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Effects of High Temperatures on the Survival and Pathogenicity of Propagules of Mucor piriformis. Themis J. Michailides, Postdoctoral research associate VI, Department of Plant Pathology, University of California, Davis 95616, Present address: Department of Plant Pathology, University of California, Berkeley, Kearney Agricultural Center, Parlier, 93648; Joseph M. Ogawa, Professor, Department of Plant Pathology, University of California, Davis 95616. Phytopathology 79:547-554. Accepted for publication 8 November 1988. Copyright 1989 The American Phytopathological Society. DOI: 10.1094/Phyto-79-547.

Survival of mycelia and sporangiospores of Mucor piriformis (California isolate [CA] and Chile isolate [CH]) were compared at temperatures of 3560 C. The thermal death points of the mycelia and sporangiospores were 46 and 55 C, respectively, for isolate CA and 43 and 52 C, respectively, for isolate CH. After a 2-day incubation at 27 C, both isolates exhibited yeast-like growth on agar medium. Sporangiospore germination was erratic at 27 C and, when subsequently incubated at 21 C, germ tubes were abnormally swollen and produced no viable colonies. Reduction in viability was greater in wet than in dry sporangiospores. Preincubation of sporangiospores in dry (1,300 bars matric potential) or wet (0.3 bar matric potential) soil at 27 or 33 C for 15 days followed by incubation at 21 C for 45 days resulted in significantly lower viability in both isolates than in sporangiospores incubated continuously at 21 C for 60 days at both water potentials. Preincubation of sporangiospores at 33 C for 15 days resulted in a faster decline in survival than preincubation at 27 C for 15 days followed by 21 C for 45 more days. Pear fruits wound-inoculated with M. piriformis and dipped in 47 C water for 30 min had 15% infected wounds, whereas fruits inoculated in the same way and dipped for 30 min in water at 21 C had 90% of the wounds infected. Results from this study suggest that hot water treatment of fruit may reduce inoculum levels and postharvest infection.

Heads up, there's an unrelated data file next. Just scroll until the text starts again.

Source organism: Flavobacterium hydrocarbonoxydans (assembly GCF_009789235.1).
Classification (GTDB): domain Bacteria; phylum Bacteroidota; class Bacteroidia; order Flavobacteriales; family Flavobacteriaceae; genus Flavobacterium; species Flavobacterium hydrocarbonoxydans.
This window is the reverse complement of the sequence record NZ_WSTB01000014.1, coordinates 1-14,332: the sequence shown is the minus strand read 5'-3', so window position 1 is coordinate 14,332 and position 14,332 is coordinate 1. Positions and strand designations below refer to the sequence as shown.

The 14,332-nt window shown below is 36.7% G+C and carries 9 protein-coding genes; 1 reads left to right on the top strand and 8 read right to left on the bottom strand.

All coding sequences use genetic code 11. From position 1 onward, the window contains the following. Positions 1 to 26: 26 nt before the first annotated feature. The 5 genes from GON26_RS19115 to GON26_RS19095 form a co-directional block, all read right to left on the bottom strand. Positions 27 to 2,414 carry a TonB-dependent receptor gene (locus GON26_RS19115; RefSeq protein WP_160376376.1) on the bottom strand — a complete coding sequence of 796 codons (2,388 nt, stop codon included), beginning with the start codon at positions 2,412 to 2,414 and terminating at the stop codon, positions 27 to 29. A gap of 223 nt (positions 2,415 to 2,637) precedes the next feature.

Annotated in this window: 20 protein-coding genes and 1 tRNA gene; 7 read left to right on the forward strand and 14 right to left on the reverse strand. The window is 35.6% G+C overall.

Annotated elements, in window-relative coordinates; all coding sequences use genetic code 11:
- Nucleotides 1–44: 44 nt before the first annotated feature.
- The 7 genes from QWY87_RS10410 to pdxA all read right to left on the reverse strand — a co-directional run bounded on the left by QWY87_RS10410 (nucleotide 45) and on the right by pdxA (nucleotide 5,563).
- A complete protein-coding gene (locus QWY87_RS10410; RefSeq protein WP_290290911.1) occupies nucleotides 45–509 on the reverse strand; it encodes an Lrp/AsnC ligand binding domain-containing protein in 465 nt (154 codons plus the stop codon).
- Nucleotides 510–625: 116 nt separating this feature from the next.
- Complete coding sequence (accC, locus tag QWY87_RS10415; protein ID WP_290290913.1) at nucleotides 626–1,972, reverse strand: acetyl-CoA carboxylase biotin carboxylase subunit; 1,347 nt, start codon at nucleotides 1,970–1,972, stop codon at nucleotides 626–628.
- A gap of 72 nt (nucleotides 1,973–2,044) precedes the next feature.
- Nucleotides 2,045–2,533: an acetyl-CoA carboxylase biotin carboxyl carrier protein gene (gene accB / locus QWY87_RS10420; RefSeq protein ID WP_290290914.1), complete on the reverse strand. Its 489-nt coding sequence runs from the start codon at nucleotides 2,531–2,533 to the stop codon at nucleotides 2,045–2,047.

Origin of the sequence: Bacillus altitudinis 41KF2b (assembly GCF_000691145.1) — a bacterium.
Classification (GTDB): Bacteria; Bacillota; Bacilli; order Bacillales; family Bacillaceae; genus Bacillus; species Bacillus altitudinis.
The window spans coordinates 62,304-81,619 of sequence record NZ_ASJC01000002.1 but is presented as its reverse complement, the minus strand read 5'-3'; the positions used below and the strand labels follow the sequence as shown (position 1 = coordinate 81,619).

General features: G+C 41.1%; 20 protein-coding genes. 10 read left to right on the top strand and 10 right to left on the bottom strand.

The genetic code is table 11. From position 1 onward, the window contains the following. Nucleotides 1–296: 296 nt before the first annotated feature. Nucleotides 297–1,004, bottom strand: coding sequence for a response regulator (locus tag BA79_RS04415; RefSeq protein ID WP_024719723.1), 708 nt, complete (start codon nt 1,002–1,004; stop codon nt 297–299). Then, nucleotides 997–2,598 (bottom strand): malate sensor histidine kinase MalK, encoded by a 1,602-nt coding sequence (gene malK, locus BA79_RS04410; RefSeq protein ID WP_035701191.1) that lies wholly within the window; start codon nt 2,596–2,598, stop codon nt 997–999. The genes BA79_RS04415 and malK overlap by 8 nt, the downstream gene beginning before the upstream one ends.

Additional keywords: Mucor decay, postharvest pathogen.